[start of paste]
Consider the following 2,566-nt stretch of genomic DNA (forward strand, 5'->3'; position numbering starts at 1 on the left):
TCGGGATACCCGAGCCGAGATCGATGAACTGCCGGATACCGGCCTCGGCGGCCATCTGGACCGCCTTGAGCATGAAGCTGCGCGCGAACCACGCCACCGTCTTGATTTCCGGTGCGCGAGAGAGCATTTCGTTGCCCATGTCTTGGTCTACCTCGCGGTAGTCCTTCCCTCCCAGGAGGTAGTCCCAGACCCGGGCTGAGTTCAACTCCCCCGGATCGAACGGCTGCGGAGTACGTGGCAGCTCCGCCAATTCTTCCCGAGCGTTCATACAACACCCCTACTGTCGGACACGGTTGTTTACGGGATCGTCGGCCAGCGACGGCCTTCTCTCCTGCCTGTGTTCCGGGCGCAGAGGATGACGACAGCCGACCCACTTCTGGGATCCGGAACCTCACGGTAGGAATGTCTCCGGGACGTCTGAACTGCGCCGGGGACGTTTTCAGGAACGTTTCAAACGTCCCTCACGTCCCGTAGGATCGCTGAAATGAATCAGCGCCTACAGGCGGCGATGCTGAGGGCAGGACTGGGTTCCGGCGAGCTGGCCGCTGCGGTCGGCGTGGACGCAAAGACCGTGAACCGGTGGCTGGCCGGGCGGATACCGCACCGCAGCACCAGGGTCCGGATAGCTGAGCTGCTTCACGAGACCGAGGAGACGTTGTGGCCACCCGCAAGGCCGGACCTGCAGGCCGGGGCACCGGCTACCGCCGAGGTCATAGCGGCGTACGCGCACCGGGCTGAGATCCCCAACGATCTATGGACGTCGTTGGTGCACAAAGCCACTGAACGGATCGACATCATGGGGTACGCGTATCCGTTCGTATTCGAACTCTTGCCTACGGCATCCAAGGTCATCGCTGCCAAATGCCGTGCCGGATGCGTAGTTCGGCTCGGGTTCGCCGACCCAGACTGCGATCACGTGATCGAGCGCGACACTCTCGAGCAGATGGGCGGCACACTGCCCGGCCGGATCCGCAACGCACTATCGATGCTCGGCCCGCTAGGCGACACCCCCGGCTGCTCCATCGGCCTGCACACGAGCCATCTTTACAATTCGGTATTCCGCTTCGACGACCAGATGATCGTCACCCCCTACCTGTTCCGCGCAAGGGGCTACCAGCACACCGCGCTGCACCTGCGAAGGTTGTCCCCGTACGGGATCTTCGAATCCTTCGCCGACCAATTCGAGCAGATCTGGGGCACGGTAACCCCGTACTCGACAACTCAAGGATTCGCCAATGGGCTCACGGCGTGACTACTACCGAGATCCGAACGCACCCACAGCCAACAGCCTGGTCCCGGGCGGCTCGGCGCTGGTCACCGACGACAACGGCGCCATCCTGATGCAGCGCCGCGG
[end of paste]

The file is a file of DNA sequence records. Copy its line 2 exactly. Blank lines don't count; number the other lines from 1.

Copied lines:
TCGGGATACCCGAGCCGAGATCGATGAACTGCCGGATACCGGCCTCGGCGGCCATCTGGACCGCCTTGAGCATGAAGCTGCGCGCGAACCACGCCACCGTCTTGATTTCCGGTGCGCGAGAGAGCATTTCGTTGCCCATGTCTTGGTCTACCTCGCGGTAGTCCTTCCCTCCCAGGAGGTAGTCCCAGACCCGGGCTGAGTTCAACTCCCCCGGATCGAACGGCTGCGGAGTACGTGGCAGCTCCGCCAATTCTTCCCGAGCGTTCATACAACACCCCTACTGTCGGACACGGTTGTTTACGGGATCGTCGGCCAGCGACGGCCTTCTCTCCTGCCTGTGTTCCGGGCGCAGAGGATGACGACAGCCGACCCACTTCTGGGATCCGGAACCTCACGGTAGGAATGTCTCCGGGACGTCTGAACTGCGCCGGGGACGTTTTCAGGAACGTTTCAAACGTCCCTCACGTCCCGTAGGATCGCTGAAATGAATCAGCGCCTACAGGCGGCGATGCTGAGGGCAGGACTGGGTTCCGGCGAGCTGGCCGCTGCGGTCGGCGTGGACGCAAAGACCGTGAACCGGTGGCTGGCCGGGCGGATACCGCACCGCAGCACCAGGGTCCGGATAGCTGAGCTGCTTCACGAGACCGAGGAGACGTTGTGGCCACCCGCAAGGCCGGACCTGCAGGCCGGGGCACCGGCTACCGCCGAGGTCATAGCGGCGTACGCGCACCGGGCTGAGATCCCCAACGATCTATGGACGTCGTTGGTGCACAAAGCCACTGAACGGATCGACATCATGGGGTACGCGTATCCGTTCGTATTCGAACTCTTGCCTACGGCATCCAAGGTCATCGCTGCCAAATGCCGTGCCGGATGCGTAGTTCGGCTCGGGTTCGCCGACCCAGACTGCGATCACGTGATCGAGCGCGACACTCTCGAGCAGATGGGCGGCACACTGCCCGGCCGGATCCGCAACGCACTATCGATGCTCGGCCCGCTAGGCGACACCCCCGGCTGCTCCATCGGCCTGCACACGAGCCATCTTTACAATTCGGTATTCCGCTTCGACGACCAGATGATCGTCACCCCCTACCTGTTCCGCGCAAGGGGCTACCAGCACACCGCGCTGCACCTGCGAAGGTTGTCCCCGTACGGGATCTTCGAATCCTTCGCCGACCAATTCGAGCAGATCTGGGGCACGGTAACCCCGTACTCGACAACTCAAGGATTCGCCAATGGGCTCACGGCGTGACTACTACCGAGATCCGAACGCACCCACAGCCAACAGCCTGGTCCCGGGCGGCTCGGCGCTGGTCACCGACGACAACGGCGCCATCCTGATGCAGCGCCGCGG